Tuesday, October 5, 2010

The Search for Joseph Tully by William H. Hallahan (1974): Trapped Under Ice

Another bestselling title unknown and forgotten to the general public today but which gets spoken of with much awe and respect by genre fans is The Search for Joseph Tully. Creating an inescapable mood of wintry dread hanging over a soon-to-be-demolished historical apartment building in a disused part of Brooklyn, author William H. Hallahan skillfully brings together two disparate stories in a frigid climax of suggestive '70s horror. Its use of seances, hypnosis, medieval occult thought, and Catholic heresy dates it enjoyably, its genealogical-research angle is more effective than anyone would think, and Hallahan's smooth spare style gives you just enough detail to let your imagination do some work. Sure, modern horror fiction fans might find it too spare and too tame, might find that it doesn't give the goods except in tiny measured doses at too-distant intervals; they might find it that, true, but I found it highly readable and satisfying.

Basically, I raced through Tully (perhaps a bit too quickly; there's some of that, whatchacallit, symbolism here I fear I missed) and its story of Pete Richardson, an editor who is plagued by night terrors, waking each night to a strange whooshing sound, convinced someone is about trying to murder him. His rather eccentric apartment co-dwellers don't do much to disabuse him of this notion. In fact, they alternately insist on holding a seance, or hypnotizing him, or regaling him with ancient Church heresies and the burning at the stake of Giordano Bruno. As their apartment building is threatened with being torn down by the wrecking balls getting closer daily, each neighbor moves away, leaving Richardson horribly alone, cold, frightened, perhaps paranoid or even mad.

1974 hardcover

The other story is of Matthew Willow, a young man on the titular search. Hallahan wrings solid suspense from the tricky, painstaking work of genealogical research that in other hands could become dry and boring. Joseph Tully was an 18th century wine merchant from England who with his sons tried to set up a vast wine company in the mid-Atlantic States, but tragedy and war prevent success. Hallahan gives quick, detailed sketches of the harrowing frontier lives of Tully's descendants in pre-Revolutionary New Jersey and New York, then as wild and unsettled as the West, and as wild and unsettling as any scene of violent supernatural horror. We get caught up in the little victories and distressing dead-ends of Willow's seemingly endless trips to city archives in libraries, churches, basements and bookstores. Why is Willow searching for Joseph Tully? Just know that he is, that's all. Being quite a research nerd myself, and with my copy of the 1977 Avon paperback (with a relevant if uninspired cover) giving off that wonderful old bookstore smell, I was quite charmed - and sometimes chilled - by this aspect of the novel.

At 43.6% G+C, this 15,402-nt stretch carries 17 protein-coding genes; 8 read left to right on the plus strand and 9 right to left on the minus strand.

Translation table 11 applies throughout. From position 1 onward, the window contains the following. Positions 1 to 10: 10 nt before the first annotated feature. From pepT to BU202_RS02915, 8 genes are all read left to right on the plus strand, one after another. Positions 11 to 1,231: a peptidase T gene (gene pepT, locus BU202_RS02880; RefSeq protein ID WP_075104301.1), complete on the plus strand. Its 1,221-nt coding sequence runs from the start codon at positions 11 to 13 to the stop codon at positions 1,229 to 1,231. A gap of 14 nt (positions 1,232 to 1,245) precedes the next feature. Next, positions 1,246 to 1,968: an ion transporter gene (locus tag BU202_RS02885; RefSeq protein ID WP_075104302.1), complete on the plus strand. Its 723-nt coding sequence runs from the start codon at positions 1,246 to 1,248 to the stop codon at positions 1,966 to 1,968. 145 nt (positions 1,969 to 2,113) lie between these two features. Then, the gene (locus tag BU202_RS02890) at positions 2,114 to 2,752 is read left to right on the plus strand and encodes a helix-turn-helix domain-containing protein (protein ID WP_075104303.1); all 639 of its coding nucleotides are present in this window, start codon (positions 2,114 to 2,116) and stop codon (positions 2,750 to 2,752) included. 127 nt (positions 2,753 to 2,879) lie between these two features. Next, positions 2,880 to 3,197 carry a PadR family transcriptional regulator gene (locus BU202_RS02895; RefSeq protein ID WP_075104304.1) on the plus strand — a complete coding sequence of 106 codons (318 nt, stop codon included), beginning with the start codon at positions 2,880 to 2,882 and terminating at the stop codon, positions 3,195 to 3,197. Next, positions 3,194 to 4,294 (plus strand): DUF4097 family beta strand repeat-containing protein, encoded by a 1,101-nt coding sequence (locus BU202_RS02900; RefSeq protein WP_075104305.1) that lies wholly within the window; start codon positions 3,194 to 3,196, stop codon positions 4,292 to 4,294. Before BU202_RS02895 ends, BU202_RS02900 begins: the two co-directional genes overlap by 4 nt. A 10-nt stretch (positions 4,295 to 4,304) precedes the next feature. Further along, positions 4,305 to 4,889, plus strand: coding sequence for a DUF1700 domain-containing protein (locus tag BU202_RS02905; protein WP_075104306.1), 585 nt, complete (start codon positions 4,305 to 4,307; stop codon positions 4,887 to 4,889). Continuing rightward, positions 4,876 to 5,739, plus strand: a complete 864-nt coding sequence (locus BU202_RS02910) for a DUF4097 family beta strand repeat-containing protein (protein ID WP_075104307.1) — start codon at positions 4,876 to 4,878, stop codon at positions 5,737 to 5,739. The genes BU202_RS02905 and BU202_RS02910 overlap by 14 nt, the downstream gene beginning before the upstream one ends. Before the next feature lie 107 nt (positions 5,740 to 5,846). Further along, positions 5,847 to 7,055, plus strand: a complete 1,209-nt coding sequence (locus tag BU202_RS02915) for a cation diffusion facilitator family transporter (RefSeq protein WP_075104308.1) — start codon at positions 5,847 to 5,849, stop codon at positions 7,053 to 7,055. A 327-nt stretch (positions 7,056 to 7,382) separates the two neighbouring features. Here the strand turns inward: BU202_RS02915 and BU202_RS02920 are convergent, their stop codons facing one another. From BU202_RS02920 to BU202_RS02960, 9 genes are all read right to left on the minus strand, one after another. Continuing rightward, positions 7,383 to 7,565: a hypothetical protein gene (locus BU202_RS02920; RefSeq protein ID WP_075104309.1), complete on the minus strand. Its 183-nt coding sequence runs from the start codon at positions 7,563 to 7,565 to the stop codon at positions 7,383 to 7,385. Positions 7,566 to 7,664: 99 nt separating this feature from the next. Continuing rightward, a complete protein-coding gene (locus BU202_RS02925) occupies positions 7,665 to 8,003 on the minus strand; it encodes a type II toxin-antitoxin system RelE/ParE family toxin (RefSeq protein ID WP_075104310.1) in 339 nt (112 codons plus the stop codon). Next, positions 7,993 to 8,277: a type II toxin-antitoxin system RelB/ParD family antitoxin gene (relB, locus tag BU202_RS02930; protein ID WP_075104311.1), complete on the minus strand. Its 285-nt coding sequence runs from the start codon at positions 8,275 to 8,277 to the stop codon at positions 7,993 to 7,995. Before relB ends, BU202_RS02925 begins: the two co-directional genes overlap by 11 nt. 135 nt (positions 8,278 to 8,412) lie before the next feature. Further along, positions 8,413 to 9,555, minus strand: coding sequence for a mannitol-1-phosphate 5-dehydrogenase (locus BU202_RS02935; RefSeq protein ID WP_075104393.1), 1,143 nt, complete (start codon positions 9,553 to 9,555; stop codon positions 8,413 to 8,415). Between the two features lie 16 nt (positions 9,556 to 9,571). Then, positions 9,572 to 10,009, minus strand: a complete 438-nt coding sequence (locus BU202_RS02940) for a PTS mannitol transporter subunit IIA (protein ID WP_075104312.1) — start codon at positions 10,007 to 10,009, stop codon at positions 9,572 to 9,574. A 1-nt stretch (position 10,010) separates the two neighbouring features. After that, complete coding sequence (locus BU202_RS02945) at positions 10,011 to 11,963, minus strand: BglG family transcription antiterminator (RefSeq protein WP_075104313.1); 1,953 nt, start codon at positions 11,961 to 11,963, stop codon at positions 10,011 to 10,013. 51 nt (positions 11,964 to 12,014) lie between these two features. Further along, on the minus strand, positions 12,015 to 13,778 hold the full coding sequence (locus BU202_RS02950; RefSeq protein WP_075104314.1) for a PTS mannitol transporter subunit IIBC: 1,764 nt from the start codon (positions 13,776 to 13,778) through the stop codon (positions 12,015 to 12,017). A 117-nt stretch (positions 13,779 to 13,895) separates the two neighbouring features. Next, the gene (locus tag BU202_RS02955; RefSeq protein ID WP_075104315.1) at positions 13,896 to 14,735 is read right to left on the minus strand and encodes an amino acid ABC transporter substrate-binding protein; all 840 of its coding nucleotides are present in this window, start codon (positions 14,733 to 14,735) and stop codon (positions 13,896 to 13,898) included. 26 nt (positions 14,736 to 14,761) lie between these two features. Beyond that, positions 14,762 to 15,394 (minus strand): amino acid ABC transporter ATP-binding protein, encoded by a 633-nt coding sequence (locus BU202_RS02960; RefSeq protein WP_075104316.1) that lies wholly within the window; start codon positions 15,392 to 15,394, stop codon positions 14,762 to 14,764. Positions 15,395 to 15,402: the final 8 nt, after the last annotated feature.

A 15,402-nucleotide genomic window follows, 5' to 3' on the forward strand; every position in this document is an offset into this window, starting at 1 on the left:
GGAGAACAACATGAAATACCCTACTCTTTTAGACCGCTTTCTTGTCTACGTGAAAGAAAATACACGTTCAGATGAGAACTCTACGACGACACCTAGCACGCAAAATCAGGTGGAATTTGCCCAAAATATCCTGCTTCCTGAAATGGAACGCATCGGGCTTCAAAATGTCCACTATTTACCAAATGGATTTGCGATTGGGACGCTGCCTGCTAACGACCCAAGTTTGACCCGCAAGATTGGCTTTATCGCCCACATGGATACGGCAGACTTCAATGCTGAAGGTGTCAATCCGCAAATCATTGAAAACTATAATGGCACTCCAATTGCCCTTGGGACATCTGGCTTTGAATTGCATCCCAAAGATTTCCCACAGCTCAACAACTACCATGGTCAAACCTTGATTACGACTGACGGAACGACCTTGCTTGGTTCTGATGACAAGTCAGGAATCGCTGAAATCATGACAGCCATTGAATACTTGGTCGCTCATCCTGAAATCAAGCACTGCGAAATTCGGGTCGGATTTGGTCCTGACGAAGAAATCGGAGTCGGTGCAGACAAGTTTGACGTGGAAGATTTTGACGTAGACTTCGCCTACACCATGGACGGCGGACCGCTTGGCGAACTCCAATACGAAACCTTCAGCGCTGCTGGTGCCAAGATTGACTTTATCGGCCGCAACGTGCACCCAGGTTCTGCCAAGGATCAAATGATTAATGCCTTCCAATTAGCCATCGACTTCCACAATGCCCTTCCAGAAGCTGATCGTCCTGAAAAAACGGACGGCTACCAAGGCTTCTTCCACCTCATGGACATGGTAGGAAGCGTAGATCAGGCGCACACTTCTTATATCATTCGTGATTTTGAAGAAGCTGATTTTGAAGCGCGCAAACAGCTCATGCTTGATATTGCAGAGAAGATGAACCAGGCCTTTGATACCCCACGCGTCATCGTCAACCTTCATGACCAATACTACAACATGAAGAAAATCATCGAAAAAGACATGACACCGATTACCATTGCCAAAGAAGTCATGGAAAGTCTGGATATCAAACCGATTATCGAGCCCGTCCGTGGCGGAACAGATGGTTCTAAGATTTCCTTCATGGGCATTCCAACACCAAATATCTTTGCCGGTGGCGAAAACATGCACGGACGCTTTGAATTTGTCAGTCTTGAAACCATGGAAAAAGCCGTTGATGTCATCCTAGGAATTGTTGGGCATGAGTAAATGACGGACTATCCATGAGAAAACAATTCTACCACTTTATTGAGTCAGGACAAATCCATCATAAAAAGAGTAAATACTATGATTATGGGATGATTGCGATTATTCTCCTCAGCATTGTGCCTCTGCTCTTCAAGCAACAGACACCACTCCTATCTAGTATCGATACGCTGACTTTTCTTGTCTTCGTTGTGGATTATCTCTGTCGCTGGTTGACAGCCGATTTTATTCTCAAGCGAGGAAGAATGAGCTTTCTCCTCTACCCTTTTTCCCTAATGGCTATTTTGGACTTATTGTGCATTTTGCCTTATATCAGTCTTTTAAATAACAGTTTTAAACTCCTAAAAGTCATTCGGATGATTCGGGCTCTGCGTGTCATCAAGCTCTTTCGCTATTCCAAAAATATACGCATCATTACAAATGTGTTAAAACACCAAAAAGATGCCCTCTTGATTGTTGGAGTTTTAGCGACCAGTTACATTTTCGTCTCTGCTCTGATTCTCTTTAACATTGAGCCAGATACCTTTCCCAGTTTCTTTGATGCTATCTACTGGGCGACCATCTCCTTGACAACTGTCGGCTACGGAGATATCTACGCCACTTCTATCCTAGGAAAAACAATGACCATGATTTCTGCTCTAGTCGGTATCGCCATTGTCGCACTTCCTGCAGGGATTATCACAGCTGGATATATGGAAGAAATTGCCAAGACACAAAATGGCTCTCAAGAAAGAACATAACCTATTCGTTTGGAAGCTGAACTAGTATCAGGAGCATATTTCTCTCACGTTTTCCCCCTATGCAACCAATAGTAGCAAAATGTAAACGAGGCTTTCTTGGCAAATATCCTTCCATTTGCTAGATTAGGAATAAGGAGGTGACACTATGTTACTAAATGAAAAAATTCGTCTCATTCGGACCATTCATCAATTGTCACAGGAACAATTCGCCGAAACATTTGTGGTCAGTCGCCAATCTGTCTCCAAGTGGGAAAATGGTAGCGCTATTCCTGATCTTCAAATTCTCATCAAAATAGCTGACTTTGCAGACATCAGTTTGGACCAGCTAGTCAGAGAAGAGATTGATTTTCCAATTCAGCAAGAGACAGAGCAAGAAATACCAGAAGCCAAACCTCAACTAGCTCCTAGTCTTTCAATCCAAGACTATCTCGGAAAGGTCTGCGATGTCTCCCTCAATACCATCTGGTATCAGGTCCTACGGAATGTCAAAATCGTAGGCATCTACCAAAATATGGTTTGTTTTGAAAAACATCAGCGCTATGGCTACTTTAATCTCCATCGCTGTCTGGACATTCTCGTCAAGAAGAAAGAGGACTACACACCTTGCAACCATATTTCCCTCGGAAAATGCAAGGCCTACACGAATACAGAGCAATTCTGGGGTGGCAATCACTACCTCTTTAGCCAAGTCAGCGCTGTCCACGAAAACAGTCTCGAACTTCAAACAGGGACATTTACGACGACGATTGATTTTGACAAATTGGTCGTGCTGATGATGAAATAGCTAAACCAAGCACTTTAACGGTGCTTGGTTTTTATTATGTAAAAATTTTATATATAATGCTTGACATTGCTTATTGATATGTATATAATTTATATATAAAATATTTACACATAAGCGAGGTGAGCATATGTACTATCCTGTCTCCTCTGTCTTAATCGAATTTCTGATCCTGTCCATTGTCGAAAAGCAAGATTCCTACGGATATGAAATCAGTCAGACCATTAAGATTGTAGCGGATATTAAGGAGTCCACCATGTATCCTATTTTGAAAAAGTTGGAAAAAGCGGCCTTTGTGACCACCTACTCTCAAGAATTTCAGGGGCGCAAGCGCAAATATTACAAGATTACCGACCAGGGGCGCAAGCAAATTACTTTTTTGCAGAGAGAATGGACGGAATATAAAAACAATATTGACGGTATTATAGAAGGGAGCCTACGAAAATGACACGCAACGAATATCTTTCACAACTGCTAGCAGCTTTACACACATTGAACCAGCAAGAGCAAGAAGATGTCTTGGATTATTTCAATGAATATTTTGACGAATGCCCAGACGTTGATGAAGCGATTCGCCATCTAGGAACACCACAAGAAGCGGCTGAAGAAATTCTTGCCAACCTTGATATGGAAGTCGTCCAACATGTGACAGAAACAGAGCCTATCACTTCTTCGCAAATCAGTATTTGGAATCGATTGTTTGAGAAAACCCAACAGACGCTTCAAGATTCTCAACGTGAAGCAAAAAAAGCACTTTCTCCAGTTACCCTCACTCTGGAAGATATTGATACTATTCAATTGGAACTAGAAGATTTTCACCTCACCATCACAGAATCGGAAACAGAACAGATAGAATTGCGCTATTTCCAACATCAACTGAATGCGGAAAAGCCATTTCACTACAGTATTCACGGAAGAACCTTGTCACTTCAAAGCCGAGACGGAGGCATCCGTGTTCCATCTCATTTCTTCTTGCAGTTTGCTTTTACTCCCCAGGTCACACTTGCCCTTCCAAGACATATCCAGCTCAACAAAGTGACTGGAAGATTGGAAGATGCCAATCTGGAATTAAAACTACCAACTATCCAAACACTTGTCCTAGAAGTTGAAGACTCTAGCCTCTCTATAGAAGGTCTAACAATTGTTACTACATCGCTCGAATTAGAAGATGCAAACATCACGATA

1976 UK paperback

Honestly, I reveled in Tully's lonely, despairing, fatalistic tone. Chapters are short, enigmatic, vaguely existential - indeed we get several references to the idea that the birth of existential man was in the death camps of WWII. There are lots of people looking forlornly out of windows onto landscapes of frozen fields and streets and rundown cities trapped in snowy desolation, while the apartment building slowly empties out beneath swirling winds and high clouds moving out towards the black waters of the North Atlantic. Everywhere there is palpable cold and frost and snow and slush, and all the while terrors whisper across generations, mysterious terrors of vengeance and lost souls unmoored from justice and eternal rest, which only man can render unto man, no matter what.

6 comments:

The Doctor said...

Yeah, this is a great novel. A real slow burner with a great sense of atmosphere. I'm also rather fond of his "Keeper of the Children", which is much less restrained. Possessed dolls and cats, it's like a Charles Band wet dream.

Will Errickson said...

That Keeper of Children has one helluva cover, so I'm going to be on the lookout.

bill r. said...

Must...read...this...

peelslowlynsee said...

Wow, Will. I was hoping you'd write about this one--or "Keeper of the Children." I really loved this book as a kid. The author was a friend of the family so his books were always around. I began reading his books as a young teen since I had met him--hard to top that novelty factor!--and was especially hooked on these two. The Search had me guessing until the last page. Awesome stuff.

Jeez, I really want to re-read this one now.

Oh, and "The Ross Forgery" is also good, if I remember correctly. A little more like a mystery than these, but a page turner nevertheless.

Rob Kirby said...

I read this as a teen in the 70's and recently nabbed a copy again. It is a really good, scary read; as you said, notable for its intense, forboding atmosphere of dread and hopelessness. Sad that it is so forgotten today - remember seeing brief television commercials for it back in the day.

NEMESIS said...

I have to say this....That masterpiece of a story,shakes me up pretty good...The sense of loneliness,despair and pure fear,is unique.I`m from Greece and an avid reader of the so called "supernatural horror,science fiction,sword and sorcery",or whatever they call it this days.THAT particular novel,has haunted me for years...just like the best works of H.P.L.(what do yoy mean WHO??? :)).Great story,unique vision,page-turner...Thank God,Hollywood hasn`t found it yet!